The 2017 Australian Open has been rocked by upsets of the highest order with world No. 1 Andy Murray and No. 2 Novak Djokovic already out before the quarter-finals. “It crosses your mind,” Raonic conceded about a situation that sees him at No. 3 as the highest seed remaining in the draw. “But it’s very insignificant because there’s a lot for me to even get past that point where I would have potentially played those guys. I’m pretty intent on staying in the moment.”

He will now face No. 9 seed Rafael Nadal, the fifth in a row of the players he should have been expected to play if the draw followed the rankings. “I guess it’s panned out,” Raonic said. “We’re pretty consistent in our section.”

The match-up with Nadal is one that looked intriguing from the moment the draw was done and now has an added significance with No. 2 seed Djokovic not waiting in the semifinal – it will be either No. 11 David Goffin or No. 15 Grigor Dimitrov in Friday’s final four match-up.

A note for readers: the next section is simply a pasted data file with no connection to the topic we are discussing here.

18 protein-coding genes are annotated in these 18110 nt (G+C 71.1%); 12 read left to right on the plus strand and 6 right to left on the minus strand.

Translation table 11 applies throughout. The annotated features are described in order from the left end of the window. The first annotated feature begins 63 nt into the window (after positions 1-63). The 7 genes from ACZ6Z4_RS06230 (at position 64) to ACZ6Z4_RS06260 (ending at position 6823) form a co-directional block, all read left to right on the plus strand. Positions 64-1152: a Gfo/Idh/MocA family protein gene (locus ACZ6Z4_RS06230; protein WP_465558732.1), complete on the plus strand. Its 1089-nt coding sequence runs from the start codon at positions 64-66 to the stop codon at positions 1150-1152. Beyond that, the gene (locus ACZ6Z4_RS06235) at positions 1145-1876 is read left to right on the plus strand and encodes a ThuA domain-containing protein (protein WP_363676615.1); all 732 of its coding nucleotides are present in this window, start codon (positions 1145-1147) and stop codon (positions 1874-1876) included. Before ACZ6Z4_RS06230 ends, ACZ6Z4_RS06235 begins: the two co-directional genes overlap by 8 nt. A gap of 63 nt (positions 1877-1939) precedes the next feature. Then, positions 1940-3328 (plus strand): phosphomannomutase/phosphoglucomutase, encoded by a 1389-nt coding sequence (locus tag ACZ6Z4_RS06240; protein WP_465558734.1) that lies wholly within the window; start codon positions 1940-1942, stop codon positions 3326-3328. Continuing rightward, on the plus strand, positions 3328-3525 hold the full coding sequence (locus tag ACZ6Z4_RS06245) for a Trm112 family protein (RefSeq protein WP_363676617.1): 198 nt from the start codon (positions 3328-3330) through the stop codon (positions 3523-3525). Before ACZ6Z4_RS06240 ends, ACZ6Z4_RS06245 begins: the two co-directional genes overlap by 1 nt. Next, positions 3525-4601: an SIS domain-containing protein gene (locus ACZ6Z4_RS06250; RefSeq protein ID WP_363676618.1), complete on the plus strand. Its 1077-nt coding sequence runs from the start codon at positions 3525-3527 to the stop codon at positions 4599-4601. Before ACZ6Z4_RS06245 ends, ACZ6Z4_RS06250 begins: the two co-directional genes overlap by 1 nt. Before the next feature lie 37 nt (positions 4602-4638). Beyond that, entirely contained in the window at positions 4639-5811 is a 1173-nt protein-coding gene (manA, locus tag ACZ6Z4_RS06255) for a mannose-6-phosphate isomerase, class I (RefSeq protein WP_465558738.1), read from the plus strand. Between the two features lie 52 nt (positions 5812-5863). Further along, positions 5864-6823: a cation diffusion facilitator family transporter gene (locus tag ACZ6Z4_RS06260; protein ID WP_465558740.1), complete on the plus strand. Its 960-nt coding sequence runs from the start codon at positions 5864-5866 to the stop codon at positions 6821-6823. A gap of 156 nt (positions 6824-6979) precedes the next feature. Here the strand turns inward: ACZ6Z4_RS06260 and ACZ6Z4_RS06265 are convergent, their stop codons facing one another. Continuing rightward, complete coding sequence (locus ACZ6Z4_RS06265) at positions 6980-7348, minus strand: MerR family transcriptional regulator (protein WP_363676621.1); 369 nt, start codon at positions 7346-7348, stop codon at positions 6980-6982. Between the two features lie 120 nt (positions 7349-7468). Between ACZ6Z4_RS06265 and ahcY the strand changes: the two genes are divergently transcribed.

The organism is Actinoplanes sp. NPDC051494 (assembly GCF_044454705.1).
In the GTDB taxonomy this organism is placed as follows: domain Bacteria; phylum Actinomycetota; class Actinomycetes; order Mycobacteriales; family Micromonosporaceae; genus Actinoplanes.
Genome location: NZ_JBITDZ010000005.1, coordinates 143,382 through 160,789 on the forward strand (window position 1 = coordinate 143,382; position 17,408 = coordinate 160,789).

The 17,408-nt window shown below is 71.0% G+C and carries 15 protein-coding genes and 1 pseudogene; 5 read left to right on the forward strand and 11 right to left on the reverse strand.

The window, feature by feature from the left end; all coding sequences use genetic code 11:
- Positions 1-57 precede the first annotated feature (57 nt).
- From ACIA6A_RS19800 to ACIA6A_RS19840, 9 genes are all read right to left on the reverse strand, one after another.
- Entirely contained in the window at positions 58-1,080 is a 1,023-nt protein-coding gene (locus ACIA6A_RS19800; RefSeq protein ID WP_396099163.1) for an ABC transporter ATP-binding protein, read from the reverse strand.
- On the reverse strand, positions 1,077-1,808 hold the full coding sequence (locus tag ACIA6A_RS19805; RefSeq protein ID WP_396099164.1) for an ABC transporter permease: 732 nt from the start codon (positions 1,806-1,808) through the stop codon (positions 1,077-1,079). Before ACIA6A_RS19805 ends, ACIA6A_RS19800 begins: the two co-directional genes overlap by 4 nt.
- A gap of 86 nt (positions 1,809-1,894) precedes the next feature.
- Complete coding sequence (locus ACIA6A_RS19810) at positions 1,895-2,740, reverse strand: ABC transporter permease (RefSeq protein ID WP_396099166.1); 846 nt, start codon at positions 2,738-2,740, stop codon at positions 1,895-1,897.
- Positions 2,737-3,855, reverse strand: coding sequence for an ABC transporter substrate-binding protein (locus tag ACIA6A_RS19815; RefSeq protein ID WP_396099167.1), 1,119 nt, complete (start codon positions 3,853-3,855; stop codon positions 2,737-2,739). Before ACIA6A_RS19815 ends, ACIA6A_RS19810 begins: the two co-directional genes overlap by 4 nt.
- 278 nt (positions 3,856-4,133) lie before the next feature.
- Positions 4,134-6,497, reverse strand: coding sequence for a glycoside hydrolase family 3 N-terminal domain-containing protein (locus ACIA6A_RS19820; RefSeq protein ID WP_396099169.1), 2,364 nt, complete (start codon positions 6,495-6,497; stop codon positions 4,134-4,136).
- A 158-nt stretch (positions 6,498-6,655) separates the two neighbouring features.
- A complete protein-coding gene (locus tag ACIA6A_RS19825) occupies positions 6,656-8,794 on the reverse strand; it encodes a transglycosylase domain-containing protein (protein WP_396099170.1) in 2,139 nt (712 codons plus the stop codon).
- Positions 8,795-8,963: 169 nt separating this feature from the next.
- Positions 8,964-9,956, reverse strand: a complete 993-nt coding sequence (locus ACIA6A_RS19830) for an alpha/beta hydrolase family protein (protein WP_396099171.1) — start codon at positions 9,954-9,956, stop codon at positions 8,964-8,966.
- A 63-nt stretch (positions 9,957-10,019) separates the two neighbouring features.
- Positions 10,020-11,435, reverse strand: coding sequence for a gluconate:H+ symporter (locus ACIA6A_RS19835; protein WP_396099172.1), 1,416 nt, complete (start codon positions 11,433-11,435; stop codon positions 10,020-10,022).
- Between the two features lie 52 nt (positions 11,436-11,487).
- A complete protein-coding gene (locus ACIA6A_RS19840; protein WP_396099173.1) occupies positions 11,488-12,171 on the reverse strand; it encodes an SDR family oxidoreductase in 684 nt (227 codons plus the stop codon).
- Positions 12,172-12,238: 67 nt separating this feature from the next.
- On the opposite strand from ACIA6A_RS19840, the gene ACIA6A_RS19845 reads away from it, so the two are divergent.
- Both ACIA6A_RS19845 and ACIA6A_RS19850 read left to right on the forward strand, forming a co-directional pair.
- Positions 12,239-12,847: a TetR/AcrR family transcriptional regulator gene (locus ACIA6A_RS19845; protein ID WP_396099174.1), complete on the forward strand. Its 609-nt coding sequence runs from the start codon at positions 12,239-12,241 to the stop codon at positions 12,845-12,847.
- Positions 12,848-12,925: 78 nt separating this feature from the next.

Nadal leads Raonic 6-2 in their head-to-head but Raonic has won two of the last three – on hard courts at Indian Wells in 2015 and 4-6, 6-3, 6-4 in the quarter-finals of the Brisbane ATP 250 less than three weeks ago.

One big question mark about the match is whether it will be played in the afternoon or at night. The general consensus is that Nadal – from sunny Majorca – would prefer afternoon. The forecast for Wednesday is indeed sunny but only with a high temperature of 23 degrees.

Asked if he would have a day or night preference for playing Nadal, Raonic replied, “not really, no.”

Nadal played at night in beating Gael Monfils in four sets on Monday and might be in line for a day match – although Nadal–Raonic is a better gate and TV attraction than Dimitrov and Goffin and so could be at night.

On the subject of Goffin, Raonic invoked his name – and their fourth-round match at Wimbledon last year when he rallied from a two-set deficit to win in five – in talking about what was a false step, if not an actual stumble, against Bautista Agut.

“I guess there’s always that sort of match where you sort of fall off,” he said about Monday’s encounter with the 28-year-old Spaniard. “It’s a long two weeks. So I guess unfortunately that was it for me today. So I’m happy I was able to solve that.